|Ancuta Leach||Ioana Iordanescu|
The former Romanian enactment regulating public-private partnership (PPP) was repealed in June 2006, only four years after its adoption. The enactment had been criticised largely on account of certain of its provisions deviating from the principles enshrined in the Romanian Constitution and overlapping with some of the then existing provisions applicable to concessions and public procurement.
At that time, the Romanian government had made only a few attempts to award contracts under the former PPP enactment (eventually aborted before execution) and some of them faced criticism from international financial institutions for lacking transparency and being insufficiently publicised (especially at international level).
Between 2006 and 2010 the PPP concept was replaced by those of concessions of public works and service concessions, but it was recently re-introduced by Law no 178/2010 (PPP Law) which will enter into force on November 4 2010.
The Romanian legislator justified the re-introduction of the PPP Law with the need to create an adequate legal framework for institutionalised PPP to facilitate the cooperation between public authorities and private investors. The scope of the PPP Law expressly excludes, among others, concession contracts for public works, service concession contracts, as well as concession contracts related to assets belonging to public domain.
PPP Law may be applied to the relevant activities in the fields of water, energy, transport and postal services (which are governed by the public procurement legislation) provided that the conditions for a PPP project are met and no general public interests are infringed.
Although the procedure for the award of PPP contracts will be detailed in the methodological norms for the application of the PPP Law (expected to be issued at the beginning of December 2010), its main steps are described in the PPP Law as follows:
(i) publication by the public partner of a notice of intent along with the descriptive documents related to the concerned PPP project;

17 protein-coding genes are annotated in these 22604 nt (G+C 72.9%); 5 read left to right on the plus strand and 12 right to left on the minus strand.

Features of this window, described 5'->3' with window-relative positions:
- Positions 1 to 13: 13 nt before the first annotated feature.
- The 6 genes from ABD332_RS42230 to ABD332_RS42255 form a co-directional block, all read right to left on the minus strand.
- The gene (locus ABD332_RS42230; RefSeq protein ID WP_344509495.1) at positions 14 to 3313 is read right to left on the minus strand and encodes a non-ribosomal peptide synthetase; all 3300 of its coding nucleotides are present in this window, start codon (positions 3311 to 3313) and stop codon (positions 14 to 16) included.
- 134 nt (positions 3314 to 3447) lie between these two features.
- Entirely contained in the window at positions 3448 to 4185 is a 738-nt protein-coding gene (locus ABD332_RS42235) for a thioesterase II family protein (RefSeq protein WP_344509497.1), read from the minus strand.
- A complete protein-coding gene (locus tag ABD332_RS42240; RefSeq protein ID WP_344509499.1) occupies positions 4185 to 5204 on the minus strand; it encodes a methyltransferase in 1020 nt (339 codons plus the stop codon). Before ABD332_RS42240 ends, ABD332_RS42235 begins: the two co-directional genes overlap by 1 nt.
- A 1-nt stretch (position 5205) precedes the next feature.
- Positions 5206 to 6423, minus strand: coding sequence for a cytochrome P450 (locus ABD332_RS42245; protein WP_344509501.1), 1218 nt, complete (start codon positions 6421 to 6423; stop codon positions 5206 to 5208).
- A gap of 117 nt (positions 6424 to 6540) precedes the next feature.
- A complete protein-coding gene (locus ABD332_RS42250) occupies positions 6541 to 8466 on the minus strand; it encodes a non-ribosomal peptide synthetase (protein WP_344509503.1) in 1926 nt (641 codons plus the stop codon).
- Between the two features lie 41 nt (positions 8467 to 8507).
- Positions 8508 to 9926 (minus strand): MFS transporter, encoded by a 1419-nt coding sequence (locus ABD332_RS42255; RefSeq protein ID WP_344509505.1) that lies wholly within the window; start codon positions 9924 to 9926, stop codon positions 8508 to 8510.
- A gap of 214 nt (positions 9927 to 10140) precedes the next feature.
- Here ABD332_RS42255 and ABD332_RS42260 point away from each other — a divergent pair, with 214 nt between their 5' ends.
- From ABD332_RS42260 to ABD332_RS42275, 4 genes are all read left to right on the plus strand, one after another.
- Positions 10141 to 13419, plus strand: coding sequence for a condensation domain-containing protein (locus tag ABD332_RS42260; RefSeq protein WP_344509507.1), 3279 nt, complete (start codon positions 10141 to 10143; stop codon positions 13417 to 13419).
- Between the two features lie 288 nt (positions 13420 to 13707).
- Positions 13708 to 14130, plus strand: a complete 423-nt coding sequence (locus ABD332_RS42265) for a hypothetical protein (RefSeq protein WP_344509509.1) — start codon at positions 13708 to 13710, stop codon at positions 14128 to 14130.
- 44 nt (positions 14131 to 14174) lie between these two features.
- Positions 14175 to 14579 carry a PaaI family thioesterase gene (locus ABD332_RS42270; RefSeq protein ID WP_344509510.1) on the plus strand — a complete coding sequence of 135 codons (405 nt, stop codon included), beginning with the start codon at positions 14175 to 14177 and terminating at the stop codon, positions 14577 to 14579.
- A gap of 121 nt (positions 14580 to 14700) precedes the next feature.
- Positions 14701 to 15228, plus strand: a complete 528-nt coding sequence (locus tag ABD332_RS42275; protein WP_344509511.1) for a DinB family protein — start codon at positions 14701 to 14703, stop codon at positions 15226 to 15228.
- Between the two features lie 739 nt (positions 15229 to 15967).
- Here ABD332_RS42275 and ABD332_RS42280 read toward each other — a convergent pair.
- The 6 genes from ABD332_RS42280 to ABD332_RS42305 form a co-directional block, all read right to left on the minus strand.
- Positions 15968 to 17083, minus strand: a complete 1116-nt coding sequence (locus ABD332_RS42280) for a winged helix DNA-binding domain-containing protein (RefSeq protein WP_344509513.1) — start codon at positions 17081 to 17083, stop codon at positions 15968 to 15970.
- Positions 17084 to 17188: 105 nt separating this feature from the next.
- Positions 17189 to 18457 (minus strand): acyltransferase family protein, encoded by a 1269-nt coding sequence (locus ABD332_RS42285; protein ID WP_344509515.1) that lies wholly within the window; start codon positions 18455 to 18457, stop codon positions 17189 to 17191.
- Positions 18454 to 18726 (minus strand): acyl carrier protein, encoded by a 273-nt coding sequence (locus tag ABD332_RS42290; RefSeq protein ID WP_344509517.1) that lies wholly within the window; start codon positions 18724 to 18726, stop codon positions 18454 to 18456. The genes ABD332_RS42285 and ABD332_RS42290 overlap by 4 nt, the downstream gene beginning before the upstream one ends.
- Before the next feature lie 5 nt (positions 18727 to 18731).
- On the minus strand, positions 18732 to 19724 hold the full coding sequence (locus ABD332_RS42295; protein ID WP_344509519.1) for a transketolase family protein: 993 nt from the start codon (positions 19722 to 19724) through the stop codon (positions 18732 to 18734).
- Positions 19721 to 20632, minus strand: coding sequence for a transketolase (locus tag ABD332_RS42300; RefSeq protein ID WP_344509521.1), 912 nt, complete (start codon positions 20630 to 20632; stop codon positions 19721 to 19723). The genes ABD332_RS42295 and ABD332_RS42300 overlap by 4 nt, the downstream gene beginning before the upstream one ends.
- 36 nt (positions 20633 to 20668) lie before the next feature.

(ii) submission of preliminary offers by the interested private investors;
(iii) selection of the eligible private investors and execution of project agreements with such investors;
(iv) negotiating the PPP contract with the eligible investors for establishing the ranking of such investors;
(v) submission of final offer by the selected investor; and
(vi) execution of the PPP contract with the private investor which has submitted the final offer.
The negotiated form of the PPP contract should be further approved by the Government or the relevant public partner, in their capacity of holders of the administration right over the public asset being the object of the PPP contract.
Publication of the notice of intent regarding the PPP project shall be made by the public partner in the electronic system for public procurement and in the Official Journal of the European Union if the value of the project exceeds 5 million ($7 million). Negotiation procedures could be held even if only one private investor has submitted a preliminary offer, provided that such offer meets the requirements imposed by the public partner.
PPP Law provides specific terms within which the awarding procedure should be performed by the public partner but fails to stipulate express sanctions for breaching such terms. As a general rule, the PPP Law recognises the right of the National Authority for Regulating and Monitoring of Public Procurement to request in court the cancellation of PPP contracts concluded in breach of the PPP Law.
Following the execution of the PPP contract, the public partner and the private investor will set up the project company which must have its registered office in Romania. The project company will enter into an administration contract with regard to the assets put forward in relation to the project, as well as a service contract with both the public partner and the private investor.
The financial sources for implementing the PPP project may be provided either by individuals or legal entities, irrespective whether Romanian or foreign. The PPP Law provides the possibility of creating securities over the assets related to the PPP project (except for those belonging to the public domain) in favour of the financing parties.
Upon the lapse of duration of the PPP contract, the private investor is required to return to the public partner the public assets and those resulting from the contract performance, free of charge and any encumbrances.
Should the private investors withdraw from the PPP contract, they are not entitled to recover their investment. Moreover, they would be required to pay the penalties to be specified in the PPP contract.
The Romanian legislator considers that the PPP Law removes some of the uncertainties identified by private investors in relation to the general concept of concessions and expects that the new PPP concept will enhance the bankability of Romanian PPP projects.
Ancuta Leach and Ioana Iordanescu